Berlin Rabbi Yehuda Teichtal believes President Donald Trump’s recognition of Jerusalem as the capital of Israel was long overdue. “From a Jewish perspective, Jerusalem has been the capital of the holy land for 3,000 years. This didn’t just happen yesterday,” he said in an interview. Nor does he think the move should be an obstacle for peace: “Generally, I think the fact that the US has recognized Jerusalem as the capital of Israel is good and I would be happy if other countries did so as well,” he said.
Such comments from Jewish leaders certainly hold weight in Germany, especially given its history. Yet Berlin doesn’t seem likely to follow suit in moving its own embassy to Jerusalem any time soon. German leaders made clear that they opposed the US move instead. Chancellor Angela Merkel’s spokesperson tweeted that “the government does not support this stance because the status of Jerusalem would have to be negotiated as part of a two-state solution.” Foreign Minister Sigmar Gabriel condemned the move in stronger terms, calling the decision “pouring oil onto the fire.”
Israel claims the city as its “undivided” capital, while Palestinians see Eastern Jerusalem as the capital of a future independent state. In 1967, Israel seized the eastern part, though this annexation is not recognized internationally. Conflict over the city’s status has repeatedly proven a major hurdle to a peaceful agreement. In a television interview with state broadcaster ARD, Mr. Gabriel noted that even at the best of times, the question of Jerusalem’s status had been treated as a special issue and should “ultimately be decided by Palestinians and Israelis.”
The relationship between Israel and Germany is “very special” and likely unchanged by the US move.
The fact that Berlin would come out publicly against Mr. Trump’s decision was not a given. Germany’s foreign policy – closely aligned with that of the EU – calls for an independent, democratic Palestinian state living peacefully alongside Israel. Both Germany and the EU say this can only work if it is achieved through negotiations. At the same time, due to its history, Germany also has a special responsibility for Israel’s security. Political leaders, including Ms. Merkel, have often underlined their commitment to supporting and recognizing Israel.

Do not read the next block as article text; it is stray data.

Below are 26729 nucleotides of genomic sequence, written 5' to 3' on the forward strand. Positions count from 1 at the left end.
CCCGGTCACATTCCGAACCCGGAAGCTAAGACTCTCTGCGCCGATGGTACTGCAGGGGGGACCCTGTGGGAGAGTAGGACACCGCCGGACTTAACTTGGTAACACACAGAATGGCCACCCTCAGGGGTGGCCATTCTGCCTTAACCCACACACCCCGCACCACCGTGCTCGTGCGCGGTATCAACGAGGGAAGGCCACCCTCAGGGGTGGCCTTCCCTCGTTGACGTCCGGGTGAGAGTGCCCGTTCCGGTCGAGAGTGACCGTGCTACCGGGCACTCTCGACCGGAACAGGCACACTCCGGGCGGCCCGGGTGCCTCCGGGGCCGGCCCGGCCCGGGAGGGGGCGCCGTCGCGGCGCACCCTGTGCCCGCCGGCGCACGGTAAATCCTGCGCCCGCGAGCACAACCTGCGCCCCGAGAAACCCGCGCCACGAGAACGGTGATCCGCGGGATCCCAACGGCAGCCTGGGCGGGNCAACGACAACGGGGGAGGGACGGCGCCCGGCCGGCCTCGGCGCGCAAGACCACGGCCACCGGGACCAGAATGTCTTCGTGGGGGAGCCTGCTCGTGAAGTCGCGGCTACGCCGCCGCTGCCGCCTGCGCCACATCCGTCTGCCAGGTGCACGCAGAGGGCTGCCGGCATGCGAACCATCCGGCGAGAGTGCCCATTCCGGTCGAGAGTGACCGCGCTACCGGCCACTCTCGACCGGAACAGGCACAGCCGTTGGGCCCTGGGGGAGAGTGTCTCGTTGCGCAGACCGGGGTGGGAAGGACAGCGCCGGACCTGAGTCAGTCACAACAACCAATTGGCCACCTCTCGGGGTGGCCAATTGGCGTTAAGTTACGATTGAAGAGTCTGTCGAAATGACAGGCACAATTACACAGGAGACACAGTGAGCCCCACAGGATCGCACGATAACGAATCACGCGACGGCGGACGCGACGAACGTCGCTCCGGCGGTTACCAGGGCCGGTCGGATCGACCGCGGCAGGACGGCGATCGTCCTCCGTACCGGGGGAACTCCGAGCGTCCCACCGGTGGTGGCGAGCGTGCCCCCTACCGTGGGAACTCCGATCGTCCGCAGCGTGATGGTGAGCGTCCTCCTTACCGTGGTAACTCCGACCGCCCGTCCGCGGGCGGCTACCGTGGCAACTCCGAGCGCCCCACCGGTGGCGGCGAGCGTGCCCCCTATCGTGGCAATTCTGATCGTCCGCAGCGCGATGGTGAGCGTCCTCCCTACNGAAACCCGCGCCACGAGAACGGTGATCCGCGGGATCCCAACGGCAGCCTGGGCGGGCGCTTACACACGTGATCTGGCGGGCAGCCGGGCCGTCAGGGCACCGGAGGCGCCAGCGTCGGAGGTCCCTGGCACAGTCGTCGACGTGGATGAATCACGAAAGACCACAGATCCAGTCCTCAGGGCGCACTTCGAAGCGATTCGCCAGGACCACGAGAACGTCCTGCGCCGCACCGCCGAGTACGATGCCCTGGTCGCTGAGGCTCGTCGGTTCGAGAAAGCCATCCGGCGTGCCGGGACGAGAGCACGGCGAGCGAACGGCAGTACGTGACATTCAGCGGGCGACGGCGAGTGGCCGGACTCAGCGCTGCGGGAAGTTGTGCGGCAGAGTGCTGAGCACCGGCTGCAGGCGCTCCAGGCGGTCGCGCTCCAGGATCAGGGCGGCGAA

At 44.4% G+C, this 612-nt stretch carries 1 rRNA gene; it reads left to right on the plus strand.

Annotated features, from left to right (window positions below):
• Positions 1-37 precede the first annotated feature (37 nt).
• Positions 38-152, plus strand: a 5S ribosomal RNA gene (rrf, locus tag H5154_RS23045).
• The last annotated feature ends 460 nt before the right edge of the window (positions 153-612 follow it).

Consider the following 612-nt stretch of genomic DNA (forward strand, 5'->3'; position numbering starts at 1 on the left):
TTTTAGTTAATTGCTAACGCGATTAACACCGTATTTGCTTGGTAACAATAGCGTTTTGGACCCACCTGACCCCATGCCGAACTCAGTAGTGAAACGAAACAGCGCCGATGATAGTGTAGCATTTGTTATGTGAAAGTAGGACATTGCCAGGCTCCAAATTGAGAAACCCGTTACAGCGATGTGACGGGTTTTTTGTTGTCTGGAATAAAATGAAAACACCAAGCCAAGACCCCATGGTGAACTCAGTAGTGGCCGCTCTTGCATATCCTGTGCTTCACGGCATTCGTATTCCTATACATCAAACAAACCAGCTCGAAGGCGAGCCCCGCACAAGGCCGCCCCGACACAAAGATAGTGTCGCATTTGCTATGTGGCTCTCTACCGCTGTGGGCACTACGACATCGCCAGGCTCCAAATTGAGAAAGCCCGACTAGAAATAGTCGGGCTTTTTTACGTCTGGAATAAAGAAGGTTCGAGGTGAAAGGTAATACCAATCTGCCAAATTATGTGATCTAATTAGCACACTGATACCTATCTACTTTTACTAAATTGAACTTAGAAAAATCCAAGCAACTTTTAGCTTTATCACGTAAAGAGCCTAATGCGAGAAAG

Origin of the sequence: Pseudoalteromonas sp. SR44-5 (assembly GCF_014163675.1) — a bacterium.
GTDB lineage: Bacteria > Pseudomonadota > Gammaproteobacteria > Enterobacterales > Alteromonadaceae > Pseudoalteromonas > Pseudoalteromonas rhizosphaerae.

That puts Germany in a bind, caught between its loyalty to Israel’s security, given the Holocaust and deaths of millions, and its commitment to a two-state solution in the Middle East. Over the short term, Mr. Trump’s move has increased these tensions between the two countries, said Peter Lintl of the German Institute for International and Security Affairs. But he noted that the relationship between Israel and Germany is “very special” and likely unchanged by the US move.
The same cannot be said for Germany’s already-strained relationship with the United States, a key US ally and trading partner. Kristina Kausch of the German Marshall Fund noted that the US and Europe have already been drifting apart in key Middle Eastern policy areas, including the Iran nuclear deal. Beyond foreign policy, there have been recurrent concerns that Germany’s trading partnerships and business interests in the US could be threatened by the president’s “America first” priorities. His repeated criticism of Germany’s trade surplus has caused ripples of worry through key industries.